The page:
By Joel Bates
As Eli eyed me warily, then the ground far below, and then me again, the blood drained from his face and reality set in. He had made it to the brink, but in his focus to get here and achieve the task, he had overlooked—more likely ignored—the one factor that would determine his success: What would he decide?
Eli had spent the day quietly offering up his service to the group, pulling lines and hauling his teammates up to the platform waiting 30 feet high in the trees. Another junior high group was assaulting our high initiative called Mt Zippie’s Revenge, an aptly named zip line that requires a unified group effort to get individual members up to the launch platform. Eli had helped others and had then relied on his teammates to get him to the elevated platform, but when it came time to make a desperate personal choice of faith, he faltered at the height.
“I don’t think I can do this,” he confided to me. I told him I thought he could.
“Will this hold me?” he asked, indicating the trolley apparatus. I told him it would.
He was looking now straight ahead, down the long cable that disappeared on the next rise across the valley. Without taking his eyes off the terrifying expanse, he appealed, “What will it be like?” I told him it would require faith; it would be exhilarating; and after he stepped off the platform, the only thing left to do would be to enjoy the ride.
He looked at me with concern lining his brow, and I gave one last reassurance, “Go for it!” He hunched down awkwardly and shuffled his feet a couple inches to the edge. Then Eli half fell, half stepped off the platform, releasing an animal-like, guttural noise that emanated from the depths of his will, the place where choice, courage, and decision live.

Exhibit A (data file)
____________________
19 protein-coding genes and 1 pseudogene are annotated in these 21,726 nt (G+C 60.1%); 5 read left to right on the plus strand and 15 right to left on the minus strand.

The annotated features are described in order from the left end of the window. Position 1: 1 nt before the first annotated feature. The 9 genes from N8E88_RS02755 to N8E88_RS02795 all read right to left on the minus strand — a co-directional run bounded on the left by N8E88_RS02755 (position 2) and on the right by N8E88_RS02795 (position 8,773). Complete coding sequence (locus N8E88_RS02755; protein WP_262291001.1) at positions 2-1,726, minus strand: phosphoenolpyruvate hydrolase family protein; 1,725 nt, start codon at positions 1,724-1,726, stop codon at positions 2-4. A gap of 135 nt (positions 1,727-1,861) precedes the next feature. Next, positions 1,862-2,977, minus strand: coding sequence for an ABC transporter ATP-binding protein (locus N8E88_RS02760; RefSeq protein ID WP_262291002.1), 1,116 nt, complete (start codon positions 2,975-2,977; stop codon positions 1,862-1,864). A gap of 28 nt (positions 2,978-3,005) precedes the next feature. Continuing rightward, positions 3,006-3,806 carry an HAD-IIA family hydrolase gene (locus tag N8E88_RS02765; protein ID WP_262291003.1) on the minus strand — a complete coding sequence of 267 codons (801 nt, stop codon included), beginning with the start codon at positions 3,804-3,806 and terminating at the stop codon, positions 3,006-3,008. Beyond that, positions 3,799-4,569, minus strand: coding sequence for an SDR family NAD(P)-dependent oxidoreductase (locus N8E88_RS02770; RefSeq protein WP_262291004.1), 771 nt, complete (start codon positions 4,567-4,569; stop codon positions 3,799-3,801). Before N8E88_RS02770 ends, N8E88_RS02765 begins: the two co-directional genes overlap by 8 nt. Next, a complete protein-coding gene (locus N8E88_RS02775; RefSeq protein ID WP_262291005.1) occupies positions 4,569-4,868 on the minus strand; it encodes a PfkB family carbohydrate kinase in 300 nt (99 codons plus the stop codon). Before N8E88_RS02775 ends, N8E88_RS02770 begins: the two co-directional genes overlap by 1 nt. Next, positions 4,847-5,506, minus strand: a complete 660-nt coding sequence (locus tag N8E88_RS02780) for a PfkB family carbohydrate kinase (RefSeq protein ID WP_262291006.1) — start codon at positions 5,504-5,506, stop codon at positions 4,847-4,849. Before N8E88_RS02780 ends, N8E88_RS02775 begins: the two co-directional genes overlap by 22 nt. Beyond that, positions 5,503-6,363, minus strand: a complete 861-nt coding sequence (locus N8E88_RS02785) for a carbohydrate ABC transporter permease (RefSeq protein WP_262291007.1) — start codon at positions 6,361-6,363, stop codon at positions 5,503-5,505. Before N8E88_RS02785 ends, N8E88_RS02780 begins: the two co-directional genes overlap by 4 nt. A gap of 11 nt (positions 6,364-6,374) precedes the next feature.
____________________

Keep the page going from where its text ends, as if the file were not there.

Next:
In an instant, he found himself zooming through the air, fully dependent on the zip line, the harness, and the trolley equipment. All the inhibitions and insecurities that had threatened his success he had willfully traded for the exhilaration of really living. He was rapidly picking up speed about 20 feet out from the tower when the guttural noise erupted into an exuberant Hallelujah! What exclamation could be more fitting for that moment! It stuck with me.
Hallelujah is actually a combination of two words Hebrew words, halal and Yah, that simply and profoundly mean, “Praise God!” As I reflected on Eli’s proclamation and his struggle on the zip line launch pad, I began to see parallels in my own life. I am regularly faced with choices of faith, decisions that will inevitably leave me little or no control over the outcomes, and the feelings that Eli experienced atop the sheer drop of the zip line are only a magnified example of my own stepping off into a path that seems at best uncertain and at worst dangerous and costly. As a believer who professes faith in an unseen God, though, I find myself zipping down the line-of-life-in-Christ on more occasions than are comfortable for me.
I’m convicted by Eli’s response. How often do I step out in faith, simply closing my eyes or hollering at the top of my lungs unintelligibly? What if I grew a habit of raising a “Hallelujah!” at the very moment of faith, even before I’ve seen the outcome? Isn’t this what the apostle Paul and Silas did in the Philippian prison? It appears they are facing certain doom, yet what are they doing? Singing! Praising God! Hallelujah! That’s when an earthquake comes and opens the prison doors, but the inmates don’t escape, the jailer doesn’t commit suicide, and lots of people get saved.
That’s the result of a Hallelujah! attitude. Praise God anywhere, everywhere, at all times, at every age!
Come along side us as we journey in and out of the wilderness, discovering our Creator in creation.